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The difference between an international and domestic manager

Release date

12/20/2017 12:00:00 AM

Topic

Business

Although there are some similarities between the work of a domestic and international manager, there are also many differences. Continue reading to learn more.

Domestic manager

A domestic manager’s work concerns the country in which he/she works in. Depending on the nature of the business, a domestic manager’s work will depend on the culture of the state. There won’t be a language barrier as your business will operate in the state’s main language(s).

Though there is always a need for market research in all organisations, a domestic manager may find this easier to do as it’s likely you’re familiar with the language of your country and its general trends.

Compared to the work of an international manager, it could be argued that the role of a domestic manager involves less complications. Usually, a business owner’s first market is their own country, therefore, there are less associated risks.

However, if an organisation’s competitors have gone global, a national firm may wish to do the same.

International manager

An international manager’s focus is on business targets within a particular country or an entire region. This means you could be dealing with a new culture, multiple languages, and new rules and regulations. The restrictions on multi-nationals are greater, and so the work of an international manager can be more varied and complex than that of a national/domestic manager.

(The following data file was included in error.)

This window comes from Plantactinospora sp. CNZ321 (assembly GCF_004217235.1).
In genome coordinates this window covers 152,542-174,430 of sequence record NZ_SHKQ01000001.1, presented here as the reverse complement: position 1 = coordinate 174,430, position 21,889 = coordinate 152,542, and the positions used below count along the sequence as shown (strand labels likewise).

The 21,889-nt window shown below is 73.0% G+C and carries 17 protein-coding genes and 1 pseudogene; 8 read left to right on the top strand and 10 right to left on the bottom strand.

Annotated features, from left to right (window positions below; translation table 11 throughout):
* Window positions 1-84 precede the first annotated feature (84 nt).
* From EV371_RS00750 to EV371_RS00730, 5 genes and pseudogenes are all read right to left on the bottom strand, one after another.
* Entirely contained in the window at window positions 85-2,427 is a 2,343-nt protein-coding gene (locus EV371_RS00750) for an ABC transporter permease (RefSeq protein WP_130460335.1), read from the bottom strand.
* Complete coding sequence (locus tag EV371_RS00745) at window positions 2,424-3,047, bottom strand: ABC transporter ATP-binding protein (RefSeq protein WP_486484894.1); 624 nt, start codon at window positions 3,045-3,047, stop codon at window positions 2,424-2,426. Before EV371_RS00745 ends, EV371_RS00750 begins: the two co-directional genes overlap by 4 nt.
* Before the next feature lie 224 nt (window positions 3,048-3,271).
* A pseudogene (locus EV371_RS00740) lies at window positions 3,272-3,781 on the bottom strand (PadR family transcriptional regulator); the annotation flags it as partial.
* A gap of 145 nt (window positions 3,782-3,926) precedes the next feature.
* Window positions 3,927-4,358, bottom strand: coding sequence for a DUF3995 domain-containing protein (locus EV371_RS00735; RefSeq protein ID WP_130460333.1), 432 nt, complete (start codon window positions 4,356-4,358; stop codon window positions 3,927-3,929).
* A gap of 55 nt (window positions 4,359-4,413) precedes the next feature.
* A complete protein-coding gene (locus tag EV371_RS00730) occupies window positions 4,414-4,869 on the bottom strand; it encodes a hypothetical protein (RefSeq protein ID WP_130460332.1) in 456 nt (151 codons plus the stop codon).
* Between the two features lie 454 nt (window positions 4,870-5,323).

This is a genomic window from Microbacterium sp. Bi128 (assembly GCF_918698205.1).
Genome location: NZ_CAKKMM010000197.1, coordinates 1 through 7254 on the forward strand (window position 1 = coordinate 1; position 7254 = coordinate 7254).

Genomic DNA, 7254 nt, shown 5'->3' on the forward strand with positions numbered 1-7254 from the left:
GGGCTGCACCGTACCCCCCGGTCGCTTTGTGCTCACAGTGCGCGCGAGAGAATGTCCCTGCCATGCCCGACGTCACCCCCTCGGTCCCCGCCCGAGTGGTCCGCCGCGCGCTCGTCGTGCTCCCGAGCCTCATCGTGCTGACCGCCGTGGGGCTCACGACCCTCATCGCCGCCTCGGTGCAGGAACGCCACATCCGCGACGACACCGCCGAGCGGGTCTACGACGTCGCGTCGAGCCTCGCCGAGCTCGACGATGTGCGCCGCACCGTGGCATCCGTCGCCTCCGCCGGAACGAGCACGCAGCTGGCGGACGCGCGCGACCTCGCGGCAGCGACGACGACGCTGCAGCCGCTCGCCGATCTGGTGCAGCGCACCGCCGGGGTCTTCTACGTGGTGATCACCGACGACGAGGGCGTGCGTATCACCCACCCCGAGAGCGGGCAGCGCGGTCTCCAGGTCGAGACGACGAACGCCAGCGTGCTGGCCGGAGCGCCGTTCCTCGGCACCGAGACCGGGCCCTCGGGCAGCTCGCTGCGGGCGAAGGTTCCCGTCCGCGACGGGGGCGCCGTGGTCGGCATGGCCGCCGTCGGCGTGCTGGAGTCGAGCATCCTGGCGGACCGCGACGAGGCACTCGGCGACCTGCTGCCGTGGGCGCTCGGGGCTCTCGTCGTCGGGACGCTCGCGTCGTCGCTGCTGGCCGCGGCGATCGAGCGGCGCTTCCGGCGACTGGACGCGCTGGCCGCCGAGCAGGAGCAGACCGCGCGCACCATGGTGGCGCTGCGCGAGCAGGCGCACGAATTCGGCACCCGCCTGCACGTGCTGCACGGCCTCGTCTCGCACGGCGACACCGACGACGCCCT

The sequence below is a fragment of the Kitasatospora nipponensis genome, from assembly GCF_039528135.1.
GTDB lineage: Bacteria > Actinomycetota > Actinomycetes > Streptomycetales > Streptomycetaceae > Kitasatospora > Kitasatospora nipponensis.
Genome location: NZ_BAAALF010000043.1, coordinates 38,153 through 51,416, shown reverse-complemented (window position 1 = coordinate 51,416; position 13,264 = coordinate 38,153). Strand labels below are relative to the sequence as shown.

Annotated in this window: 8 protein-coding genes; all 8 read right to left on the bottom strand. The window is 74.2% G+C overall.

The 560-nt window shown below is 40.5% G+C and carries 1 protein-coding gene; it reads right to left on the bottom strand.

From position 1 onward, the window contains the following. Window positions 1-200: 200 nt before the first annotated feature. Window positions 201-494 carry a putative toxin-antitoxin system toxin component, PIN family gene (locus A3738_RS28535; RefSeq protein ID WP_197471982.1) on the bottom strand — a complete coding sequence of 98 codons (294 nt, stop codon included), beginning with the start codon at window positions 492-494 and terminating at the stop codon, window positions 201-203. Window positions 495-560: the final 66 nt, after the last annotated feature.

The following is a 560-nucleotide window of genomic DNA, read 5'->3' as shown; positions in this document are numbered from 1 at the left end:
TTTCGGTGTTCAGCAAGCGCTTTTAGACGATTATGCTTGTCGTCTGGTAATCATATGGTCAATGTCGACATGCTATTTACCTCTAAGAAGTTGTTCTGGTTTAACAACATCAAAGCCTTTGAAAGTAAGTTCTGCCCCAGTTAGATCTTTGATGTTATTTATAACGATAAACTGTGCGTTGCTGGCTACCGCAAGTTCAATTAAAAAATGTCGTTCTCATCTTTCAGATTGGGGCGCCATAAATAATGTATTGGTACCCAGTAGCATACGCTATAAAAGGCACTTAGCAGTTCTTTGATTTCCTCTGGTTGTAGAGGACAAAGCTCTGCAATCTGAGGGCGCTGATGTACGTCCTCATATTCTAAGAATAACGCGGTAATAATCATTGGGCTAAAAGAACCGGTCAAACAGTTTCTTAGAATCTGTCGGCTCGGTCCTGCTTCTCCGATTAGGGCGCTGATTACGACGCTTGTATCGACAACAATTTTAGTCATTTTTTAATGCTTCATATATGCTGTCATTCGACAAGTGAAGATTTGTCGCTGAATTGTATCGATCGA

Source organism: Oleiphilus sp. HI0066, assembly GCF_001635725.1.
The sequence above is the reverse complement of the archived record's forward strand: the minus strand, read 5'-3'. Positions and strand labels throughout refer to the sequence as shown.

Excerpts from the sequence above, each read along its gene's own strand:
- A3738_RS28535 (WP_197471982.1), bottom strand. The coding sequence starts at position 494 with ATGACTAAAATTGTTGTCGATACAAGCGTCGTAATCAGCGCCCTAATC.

In fact, a corporation may have to completely re-think the way it manages in order to suit different working models around the world. Your business strategy must comply with what’s considered legal in your new country of operation.

Your marketing strategy will be very different to your home strategy as you’re targeting a whole new population. An international manager will have to spend more time on market research in order to understand the different trends in your new international market and to learn how well you product/service will do. You’ll also have to get used to pricing your products/services in different currencies.

In an international market, it pays to keep up with what your competitors in the same region are doing.

In a nutshell, if you want your business to do well, tailor your goals to the rules of your new market.

We hope you enjoyed reading this blog. For an insight into relevant qualifications in this field, take a look at Toronto School of Management’s Diploma in Business Management.

More by Anisa Choudhary (23)

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